Fighting corruption with the private sector

Corruption - your NO counts8 August 2008 - Corruption is a complex social, political and economic phenomenon that affects both public and private sectors of all countries. Yet anti-corruption work is often hampered by conflicting needs and low levels of understanding between these two sectors. In fact, public officials and private company representatives tend to blame one another for soliciting or offering bribes.  

The United Nations Convention against Corruption - the world's only global legal instrument against corruption - has the potential to safeguard the interests of both private and public sectors. It calls upon governments to become more transparent and accountable. It also creates an opportunity to develop a common global language against corruption and can set universal standards to be used by both sectors to increase integrity.

Recognizing the Convention's potential, as well as the role UNODC can play to tackle this global problem as the Convention's custodian, representatives of large multinational corporations such as Petrobras (petroleum/energy), ABB (power/automation), Coca-Cola (beverages), SAP (software) and BBVA (bank) met with representatives from civil society, labour associations and international organizations in Vienna recently to decide on the road ahead for anti-corruption work.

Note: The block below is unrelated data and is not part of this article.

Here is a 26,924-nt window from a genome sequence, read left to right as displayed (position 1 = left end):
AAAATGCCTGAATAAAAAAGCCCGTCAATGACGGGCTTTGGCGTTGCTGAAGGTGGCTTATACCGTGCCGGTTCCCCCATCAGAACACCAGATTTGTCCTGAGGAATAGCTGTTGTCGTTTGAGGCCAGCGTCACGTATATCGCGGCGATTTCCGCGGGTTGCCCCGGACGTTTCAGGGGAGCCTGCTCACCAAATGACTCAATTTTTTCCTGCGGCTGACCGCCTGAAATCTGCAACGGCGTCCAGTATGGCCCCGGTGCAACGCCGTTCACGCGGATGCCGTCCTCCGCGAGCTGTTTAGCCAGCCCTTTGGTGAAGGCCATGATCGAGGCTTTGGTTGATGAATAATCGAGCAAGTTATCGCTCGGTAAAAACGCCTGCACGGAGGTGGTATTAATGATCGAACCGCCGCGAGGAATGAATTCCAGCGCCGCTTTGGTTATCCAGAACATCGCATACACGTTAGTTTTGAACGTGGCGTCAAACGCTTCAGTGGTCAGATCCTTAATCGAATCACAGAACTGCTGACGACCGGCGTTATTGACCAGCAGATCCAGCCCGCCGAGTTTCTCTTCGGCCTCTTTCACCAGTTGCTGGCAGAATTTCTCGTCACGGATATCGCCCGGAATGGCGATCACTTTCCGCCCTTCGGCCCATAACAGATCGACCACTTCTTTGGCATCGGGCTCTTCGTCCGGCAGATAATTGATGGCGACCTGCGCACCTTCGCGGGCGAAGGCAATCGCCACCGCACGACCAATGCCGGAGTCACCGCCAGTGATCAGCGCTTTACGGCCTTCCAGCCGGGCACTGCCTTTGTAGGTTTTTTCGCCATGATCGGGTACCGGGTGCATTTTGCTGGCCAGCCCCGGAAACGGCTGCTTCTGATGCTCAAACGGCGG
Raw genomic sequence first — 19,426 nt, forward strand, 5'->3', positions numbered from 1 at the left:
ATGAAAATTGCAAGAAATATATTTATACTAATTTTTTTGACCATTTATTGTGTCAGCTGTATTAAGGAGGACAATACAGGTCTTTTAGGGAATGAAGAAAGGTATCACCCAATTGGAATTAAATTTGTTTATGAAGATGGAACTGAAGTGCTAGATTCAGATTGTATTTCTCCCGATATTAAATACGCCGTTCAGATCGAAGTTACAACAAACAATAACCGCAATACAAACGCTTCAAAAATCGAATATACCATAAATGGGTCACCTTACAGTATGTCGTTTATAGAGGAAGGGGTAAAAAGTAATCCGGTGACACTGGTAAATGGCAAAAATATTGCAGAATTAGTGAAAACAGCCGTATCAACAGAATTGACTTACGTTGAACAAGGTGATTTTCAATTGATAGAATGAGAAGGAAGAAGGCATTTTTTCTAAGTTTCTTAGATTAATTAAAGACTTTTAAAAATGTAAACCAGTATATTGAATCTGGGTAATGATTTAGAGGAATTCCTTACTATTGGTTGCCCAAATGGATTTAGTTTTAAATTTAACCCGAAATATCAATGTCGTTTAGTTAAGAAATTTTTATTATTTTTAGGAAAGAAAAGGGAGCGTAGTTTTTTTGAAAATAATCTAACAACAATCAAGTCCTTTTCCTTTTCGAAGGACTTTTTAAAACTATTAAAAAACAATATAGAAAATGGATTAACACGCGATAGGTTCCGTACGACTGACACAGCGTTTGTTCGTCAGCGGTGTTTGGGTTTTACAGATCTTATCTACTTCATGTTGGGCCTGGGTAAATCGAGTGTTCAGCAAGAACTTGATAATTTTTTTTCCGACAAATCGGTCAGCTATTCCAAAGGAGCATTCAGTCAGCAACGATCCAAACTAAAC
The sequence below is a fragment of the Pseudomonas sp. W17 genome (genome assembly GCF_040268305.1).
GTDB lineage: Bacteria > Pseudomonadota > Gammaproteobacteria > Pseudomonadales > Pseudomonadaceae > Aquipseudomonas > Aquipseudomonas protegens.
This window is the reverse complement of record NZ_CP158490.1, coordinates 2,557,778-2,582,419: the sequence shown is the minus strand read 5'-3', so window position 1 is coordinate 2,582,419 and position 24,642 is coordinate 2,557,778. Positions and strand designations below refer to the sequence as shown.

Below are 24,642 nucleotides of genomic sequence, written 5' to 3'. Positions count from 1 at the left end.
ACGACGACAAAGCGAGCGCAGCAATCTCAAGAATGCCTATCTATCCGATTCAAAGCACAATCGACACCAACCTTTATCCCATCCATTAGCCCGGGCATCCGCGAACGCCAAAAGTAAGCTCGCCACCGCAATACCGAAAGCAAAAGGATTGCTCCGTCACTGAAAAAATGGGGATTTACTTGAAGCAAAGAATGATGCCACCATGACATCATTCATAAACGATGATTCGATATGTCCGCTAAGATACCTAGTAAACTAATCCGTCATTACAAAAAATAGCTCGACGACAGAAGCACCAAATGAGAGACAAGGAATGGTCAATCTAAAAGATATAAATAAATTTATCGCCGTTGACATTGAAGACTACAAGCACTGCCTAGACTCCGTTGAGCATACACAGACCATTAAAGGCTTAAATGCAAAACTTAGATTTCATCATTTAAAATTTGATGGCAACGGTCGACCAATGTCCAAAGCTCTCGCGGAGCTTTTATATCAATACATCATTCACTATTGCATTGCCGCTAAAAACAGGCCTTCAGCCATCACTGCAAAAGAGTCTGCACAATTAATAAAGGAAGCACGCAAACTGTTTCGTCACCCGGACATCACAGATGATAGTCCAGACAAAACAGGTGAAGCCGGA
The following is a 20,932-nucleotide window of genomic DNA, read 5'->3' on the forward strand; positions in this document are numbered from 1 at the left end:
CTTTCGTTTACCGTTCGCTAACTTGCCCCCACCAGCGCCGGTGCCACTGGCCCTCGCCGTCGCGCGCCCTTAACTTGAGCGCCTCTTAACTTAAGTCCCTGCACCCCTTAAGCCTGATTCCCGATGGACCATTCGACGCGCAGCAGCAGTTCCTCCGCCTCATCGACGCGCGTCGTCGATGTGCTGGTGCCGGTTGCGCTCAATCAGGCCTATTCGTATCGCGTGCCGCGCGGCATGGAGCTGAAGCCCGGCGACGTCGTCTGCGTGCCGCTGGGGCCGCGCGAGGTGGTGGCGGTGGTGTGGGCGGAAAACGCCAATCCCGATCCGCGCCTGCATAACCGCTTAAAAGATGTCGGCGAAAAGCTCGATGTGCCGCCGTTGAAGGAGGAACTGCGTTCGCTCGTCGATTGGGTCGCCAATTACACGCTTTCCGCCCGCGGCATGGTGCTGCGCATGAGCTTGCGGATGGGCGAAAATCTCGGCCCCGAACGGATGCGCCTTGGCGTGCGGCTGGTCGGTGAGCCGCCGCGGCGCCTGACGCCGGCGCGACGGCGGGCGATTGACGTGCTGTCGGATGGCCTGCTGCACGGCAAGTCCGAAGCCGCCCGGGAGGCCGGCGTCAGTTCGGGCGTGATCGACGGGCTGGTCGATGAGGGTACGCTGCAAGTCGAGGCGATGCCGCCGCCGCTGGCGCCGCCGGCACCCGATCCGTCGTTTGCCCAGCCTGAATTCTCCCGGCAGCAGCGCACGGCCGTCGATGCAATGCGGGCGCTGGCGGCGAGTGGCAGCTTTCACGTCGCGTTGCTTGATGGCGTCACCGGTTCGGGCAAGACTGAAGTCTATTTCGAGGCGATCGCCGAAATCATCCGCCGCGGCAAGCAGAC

The meeting was held within the framework of the UN Global Compact, the world's largest voluntary global corporate responsibility initiative. The 10th principle of the Global Compact urges companies worldwide to work against corruption in all forms and manifestations.

Participants at the Vienna meeting decided to synchronize private and public sector anti-corruption agendas and to find ways to work together towards a goal that would ultimately benefit both.  

To understand each other's positions and limitations, participants also called for more public-private partnerships. The corporate community's support to countries' efforts to implement the UN anti-corruption Convention is a recognition that the treaty can work as an "insurance policy" for companies. Furthermore, it is a recognition that strengthening the integrity of countries where companies do business is a powerful way to safeguard their investments.

"Public-private partnership is the best way to reconcile diverging perceptions which may generate conflicts and opportunities for corruption," says UNODC Anti-Corruption Expert Giovanni Gallo, "particularly in the area of public procurement, where the two actors interact the most and where they have now agreed to work more closely together."


More information about the UN Convention against Corruption

More information about the UN Global Compact (external website)